Generally, a deduction is available for any contribution made to a Traditional IRA (though as noted earlier, that deduction is phased out for individuals with high income that exceeds an applicable threshold who actively participate, and/or who have a spouse who actively participates, in an employer-sponsored retirement plan).
But while such a traditional IRA contribution deduction may be available, there is no rule that requires an individual to claim it. Instead, an individual can opt not to claim a deduction for such a contribution, and classify the amount as a non-deductible IRA contribution (reportable on IRS Form 8606, Nondeductible IRAs).
In general, when available, claiming a deduction for a Traditional IRA contribution is the ‘right move’. However, given the introduction of the QCD anti-abuse rule, individuals who are 70 1/2 or older have some incentive to buck conventional wisdom, and consider not taking the deduction… voluntarily!
This potential strategy is enhanced, somewhat, by the fact that QCDs are only made with pre-tax dollars (they are an exception to the standard pro-rata rule for IRA distributions). This rule, coupled with a voluntary forgoing of a deduction for a Traditional IRA contribution, may be particularly attractive for individuals who claim the Standard Deduction (and would continue to do so even after increasing charitable contribution itemized deductions due to would-be-‘QCDs’ rejected by the anti-abuse rule) but are phased out of being able to make Roth IRA contributions.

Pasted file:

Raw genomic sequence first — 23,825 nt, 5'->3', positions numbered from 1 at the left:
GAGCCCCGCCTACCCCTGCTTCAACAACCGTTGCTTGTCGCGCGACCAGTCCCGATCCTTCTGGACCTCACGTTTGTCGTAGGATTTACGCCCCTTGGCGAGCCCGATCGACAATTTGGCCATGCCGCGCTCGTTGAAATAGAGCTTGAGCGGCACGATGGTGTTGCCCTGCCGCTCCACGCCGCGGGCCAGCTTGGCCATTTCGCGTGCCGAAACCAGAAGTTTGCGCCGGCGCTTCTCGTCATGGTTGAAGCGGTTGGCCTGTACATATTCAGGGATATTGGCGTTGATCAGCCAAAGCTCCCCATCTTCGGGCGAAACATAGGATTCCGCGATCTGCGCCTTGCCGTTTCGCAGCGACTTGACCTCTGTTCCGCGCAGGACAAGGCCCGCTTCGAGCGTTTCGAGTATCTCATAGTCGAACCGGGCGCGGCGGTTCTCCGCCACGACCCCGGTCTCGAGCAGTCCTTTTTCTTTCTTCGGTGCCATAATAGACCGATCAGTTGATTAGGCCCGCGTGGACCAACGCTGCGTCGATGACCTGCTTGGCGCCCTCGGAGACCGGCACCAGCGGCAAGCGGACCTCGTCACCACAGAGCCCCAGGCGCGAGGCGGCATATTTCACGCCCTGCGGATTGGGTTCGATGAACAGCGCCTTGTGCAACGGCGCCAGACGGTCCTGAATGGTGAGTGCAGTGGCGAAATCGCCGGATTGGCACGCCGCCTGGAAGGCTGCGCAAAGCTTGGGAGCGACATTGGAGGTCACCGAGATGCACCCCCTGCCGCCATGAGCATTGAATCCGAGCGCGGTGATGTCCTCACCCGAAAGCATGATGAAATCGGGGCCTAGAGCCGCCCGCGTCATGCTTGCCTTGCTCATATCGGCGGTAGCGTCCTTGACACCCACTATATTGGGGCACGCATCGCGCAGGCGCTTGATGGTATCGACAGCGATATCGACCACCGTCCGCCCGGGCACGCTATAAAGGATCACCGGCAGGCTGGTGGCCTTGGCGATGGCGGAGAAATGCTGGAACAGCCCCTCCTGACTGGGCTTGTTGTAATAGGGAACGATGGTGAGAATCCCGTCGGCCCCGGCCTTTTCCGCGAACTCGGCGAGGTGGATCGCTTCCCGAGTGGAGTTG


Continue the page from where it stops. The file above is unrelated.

Example #5a: Mason is a 73-year-old single taxpayer. He has $150,000 of AGI from employment, Social Security benefits, and other sources, prior to making any Traditional IRA contributions, and prior to taking his RMD of $10,000 for the year from his Traditional IRA consisting entirely of pre-tax dollars. Due to his income, Mason is prohibited from making a Roth IRA contribution.
Suppose, now, that Mason decides to make a $7,000 deductible IRA contribution for 2020. In addition, Mason decides to use his $10,000 RMD to support his favorite charity. As such, he has his $10,000 RMD transferred directly to charity and follows all of the QCD rules.
Although Mason’s AGI will be reduced by $7,000 due to his deductible Traditional IRA contribution, the QCD anti-abuse rule will negate an equal amount of his RMD distribution from QCD treatment, thus causing it to be included in his AGI. As a result, Mason’s ending AGI is $150,000 beginning AGI – $7,000 contribution deduction + $7,000 denied QCD = $150,000, the same as it was before making the contribution and attempted QCD.
If we assume that, even with the $7,000 denied-QCD amount counting as a charitable contribution that Mason claims the Standard Deduction, the result is taxable income for the year of $150,000 AGI – $13,700 Standard Deduction for Single over 65 = $136,300 (and the pre-tax value of the QCD is lost). And, since all of Mason’s Traditional IRA money was pre-tax before, and he claimed a deduction for it this year, all of Mason’s remaining balance is still entirely pre-tax.
But what would have happened if Mason had simply chosen to voluntarily forgo taking the deduction for the IRA contribution he made?